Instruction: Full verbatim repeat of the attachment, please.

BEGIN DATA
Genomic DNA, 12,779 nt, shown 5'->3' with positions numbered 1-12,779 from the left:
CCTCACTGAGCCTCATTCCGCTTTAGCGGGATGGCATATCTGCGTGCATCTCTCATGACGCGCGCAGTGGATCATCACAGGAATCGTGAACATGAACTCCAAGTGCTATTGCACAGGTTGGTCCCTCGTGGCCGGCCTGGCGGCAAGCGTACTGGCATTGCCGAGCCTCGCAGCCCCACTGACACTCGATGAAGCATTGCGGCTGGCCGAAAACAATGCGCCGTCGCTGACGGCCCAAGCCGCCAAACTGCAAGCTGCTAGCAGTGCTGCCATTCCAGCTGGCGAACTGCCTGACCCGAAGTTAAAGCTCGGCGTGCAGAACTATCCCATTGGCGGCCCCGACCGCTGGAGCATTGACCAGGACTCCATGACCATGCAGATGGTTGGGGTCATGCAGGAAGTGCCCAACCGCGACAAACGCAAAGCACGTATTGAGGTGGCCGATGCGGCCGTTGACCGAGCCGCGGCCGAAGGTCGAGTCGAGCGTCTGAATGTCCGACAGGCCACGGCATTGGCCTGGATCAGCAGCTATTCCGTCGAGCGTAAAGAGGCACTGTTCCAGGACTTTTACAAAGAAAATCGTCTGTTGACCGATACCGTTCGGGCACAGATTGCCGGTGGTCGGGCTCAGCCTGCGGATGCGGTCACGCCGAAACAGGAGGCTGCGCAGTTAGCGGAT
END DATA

Genomic DNA, 12,779 nt, shown 5'->3' with positions numbered 1-12,779 from the left:
CCTCACTGAGCCTCATTCCGCTTTAGCGGGATGGCATATCTGCGTGCATCTCTCATGACGCGCGCAGTGGATCATCACAGGAATCGTGAACATGAACTCCAAGTGCTATTGCACAGGTTGGTCCCTCGTGGCCGGCCTGGCGGCAAGCGTACTGGCATTGCCGAGCCTCGCAGCCCCACTGACACTCGATGAAGCATTGCGGCTGGCCGAAAACAATGCGCCGTCGCTGACGGCCCAAGCCGCCAAACTGCAAGCTGCTAGCAGTGCTGCCATTCCAGCTGGCGAACTGCCTGACCCGAAGTTAAAGCTCGGCGTGCAGAACTATCCCATTGGCGGCCCCGACCGCTGGAGCATTGACCAGGACTCCATGACCATGCAGATGGTTGGGGTCATGCAGGAAGTGCCCAACCGCGACAAACGCAAAGCACGTATTGAGGTGGCCGATGCGGCCGTTGACCGAGCCGCGGCCGAAGGTCGAGTCGAGCGTCTGAATGTCCGACAGGCCACGGCATTGGCCTGGATCAGCAGCTATTCCGTCGAGCGTAAAGAGGCACTGTTCCAGGACTTTTACAAAGAAAATCGTCTGTTGACCGATACCGTTCGGGCACAGATTGCCGGTGGTCGGGCTCAGCCTGCGGATGCGGTCACGCCGAAACAGGAGGCTGCGCAGTTAGCGGAT